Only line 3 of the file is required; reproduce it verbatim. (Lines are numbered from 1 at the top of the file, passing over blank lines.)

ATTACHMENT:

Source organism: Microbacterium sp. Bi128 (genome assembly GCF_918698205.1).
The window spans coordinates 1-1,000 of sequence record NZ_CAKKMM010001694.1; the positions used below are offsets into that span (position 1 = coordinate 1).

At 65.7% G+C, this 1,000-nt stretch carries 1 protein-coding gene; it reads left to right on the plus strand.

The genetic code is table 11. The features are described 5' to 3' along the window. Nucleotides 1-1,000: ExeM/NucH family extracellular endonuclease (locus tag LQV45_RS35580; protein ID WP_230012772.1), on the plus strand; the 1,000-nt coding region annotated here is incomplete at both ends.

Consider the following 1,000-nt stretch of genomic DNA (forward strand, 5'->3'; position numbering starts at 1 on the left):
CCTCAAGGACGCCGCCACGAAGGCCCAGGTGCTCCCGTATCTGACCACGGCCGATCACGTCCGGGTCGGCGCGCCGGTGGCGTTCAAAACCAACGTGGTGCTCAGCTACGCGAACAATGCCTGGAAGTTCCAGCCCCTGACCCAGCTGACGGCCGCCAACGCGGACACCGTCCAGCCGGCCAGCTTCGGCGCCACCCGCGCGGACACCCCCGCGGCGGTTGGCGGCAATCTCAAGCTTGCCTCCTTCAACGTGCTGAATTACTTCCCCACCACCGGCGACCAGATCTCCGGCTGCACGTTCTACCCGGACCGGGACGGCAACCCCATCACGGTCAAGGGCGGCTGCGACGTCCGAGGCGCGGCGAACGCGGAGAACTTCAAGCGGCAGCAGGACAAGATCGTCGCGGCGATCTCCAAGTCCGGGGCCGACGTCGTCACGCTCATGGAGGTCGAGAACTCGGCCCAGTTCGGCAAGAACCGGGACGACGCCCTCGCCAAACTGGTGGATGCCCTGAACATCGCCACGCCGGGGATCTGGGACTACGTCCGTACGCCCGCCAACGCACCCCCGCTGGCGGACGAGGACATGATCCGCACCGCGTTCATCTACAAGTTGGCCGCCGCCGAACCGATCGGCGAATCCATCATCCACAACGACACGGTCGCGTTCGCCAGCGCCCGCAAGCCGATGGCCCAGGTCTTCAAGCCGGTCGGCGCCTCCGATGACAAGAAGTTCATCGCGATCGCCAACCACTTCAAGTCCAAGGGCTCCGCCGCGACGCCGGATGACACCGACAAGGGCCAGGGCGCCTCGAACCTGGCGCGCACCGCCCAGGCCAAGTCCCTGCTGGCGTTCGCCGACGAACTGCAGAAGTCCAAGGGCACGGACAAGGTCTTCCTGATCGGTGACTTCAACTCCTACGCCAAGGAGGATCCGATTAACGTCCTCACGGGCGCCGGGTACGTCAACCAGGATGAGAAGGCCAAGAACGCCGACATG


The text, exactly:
At 65.7% G+C, this 1,000-nt stretch carries 1 protein-coding gene; it reads left to right on the plus strand.